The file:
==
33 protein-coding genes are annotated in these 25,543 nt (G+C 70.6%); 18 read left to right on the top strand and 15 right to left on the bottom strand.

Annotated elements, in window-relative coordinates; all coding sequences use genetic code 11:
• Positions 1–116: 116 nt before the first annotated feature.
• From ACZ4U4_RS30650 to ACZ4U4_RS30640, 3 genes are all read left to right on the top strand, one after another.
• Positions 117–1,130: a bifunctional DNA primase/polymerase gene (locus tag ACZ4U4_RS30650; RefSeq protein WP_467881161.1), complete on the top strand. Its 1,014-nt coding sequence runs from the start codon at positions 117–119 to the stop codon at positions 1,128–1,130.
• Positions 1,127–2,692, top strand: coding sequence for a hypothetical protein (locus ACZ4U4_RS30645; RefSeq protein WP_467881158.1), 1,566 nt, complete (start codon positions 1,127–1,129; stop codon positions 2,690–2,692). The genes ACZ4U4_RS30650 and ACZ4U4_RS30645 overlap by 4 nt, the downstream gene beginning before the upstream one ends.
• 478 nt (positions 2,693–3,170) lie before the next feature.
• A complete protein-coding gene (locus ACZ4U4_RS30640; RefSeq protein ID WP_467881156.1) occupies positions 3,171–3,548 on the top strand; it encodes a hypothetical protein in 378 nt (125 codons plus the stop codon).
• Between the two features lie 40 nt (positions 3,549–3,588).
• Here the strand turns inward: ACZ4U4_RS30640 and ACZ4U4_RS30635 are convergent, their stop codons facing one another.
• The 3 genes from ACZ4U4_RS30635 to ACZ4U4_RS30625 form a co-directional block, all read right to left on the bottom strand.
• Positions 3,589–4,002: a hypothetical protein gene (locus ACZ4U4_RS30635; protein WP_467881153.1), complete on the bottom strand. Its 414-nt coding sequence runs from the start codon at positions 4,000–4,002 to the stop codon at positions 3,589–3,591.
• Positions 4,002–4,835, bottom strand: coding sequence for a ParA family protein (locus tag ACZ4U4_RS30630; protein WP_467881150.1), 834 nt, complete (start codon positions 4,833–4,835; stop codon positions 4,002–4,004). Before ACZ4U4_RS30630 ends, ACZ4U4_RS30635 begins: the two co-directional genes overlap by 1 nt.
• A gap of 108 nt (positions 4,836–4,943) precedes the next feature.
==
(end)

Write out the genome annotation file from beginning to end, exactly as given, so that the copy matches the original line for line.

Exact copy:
33 protein-coding genes are annotated in these 25,543 nt (G+C 70.6%); 18 read left to right on the top strand and 15 right to left on the bottom strand.

Annotated elements, in window-relative coordinates; all coding sequences use genetic code 11:
• Positions 1–116: 116 nt before the first annotated feature.
• From ACZ4U4_RS30650 to ACZ4U4_RS30640, 3 genes are all read left to right on the top strand, one after another.
• Positions 117–1,130: a bifunctional DNA primase/polymerase gene (locus tag ACZ4U4_RS30650; RefSeq protein WP_467881161.1), complete on the top strand. Its 1,014-nt coding sequence runs from the start codon at positions 117–119 to the stop codon at positions 1,128–1,130.
• Positions 1,127–2,692, top strand: coding sequence for a hypothetical protein (locus ACZ4U4_RS30645; RefSeq protein WP_467881158.1), 1,566 nt, complete (start codon positions 1,127–1,129; stop codon positions 2,690–2,692). The genes ACZ4U4_RS30650 and ACZ4U4_RS30645 overlap by 4 nt, the downstream gene beginning before the upstream one ends.
• 478 nt (positions 2,693–3,170) lie before the next feature.
• A complete protein-coding gene (locus ACZ4U4_RS30640; RefSeq protein ID WP_467881156.1) occupies positions 3,171–3,548 on the top strand; it encodes a hypothetical protein in 378 nt (125 codons plus the stop codon).
• Between the two features lie 40 nt (positions 3,549–3,588).
• Here the strand turns inward: ACZ4U4_RS30640 and ACZ4U4_RS30635 are convergent, their stop codons facing one another.
• The 3 genes from ACZ4U4_RS30635 to ACZ4U4_RS30625 form a co-directional block, all read right to left on the bottom strand.
• Positions 3,589–4,002: a hypothetical protein gene (locus ACZ4U4_RS30635; protein WP_467881153.1), complete on the bottom strand. Its 414-nt coding sequence runs from the start codon at positions 4,000–4,002 to the stop codon at positions 3,589–3,591.
• Positions 4,002–4,835, bottom strand: coding sequence for a ParA family protein (locus tag ACZ4U4_RS30630; protein WP_467881150.1), 834 nt, complete (start codon positions 4,833–4,835; stop codon positions 4,002–4,004). Before ACZ4U4_RS30630 ends, ACZ4U4_RS30635 begins: the two co-directional genes overlap by 1 nt.
• A gap of 108 nt (positions 4,836–4,943) precedes the next feature.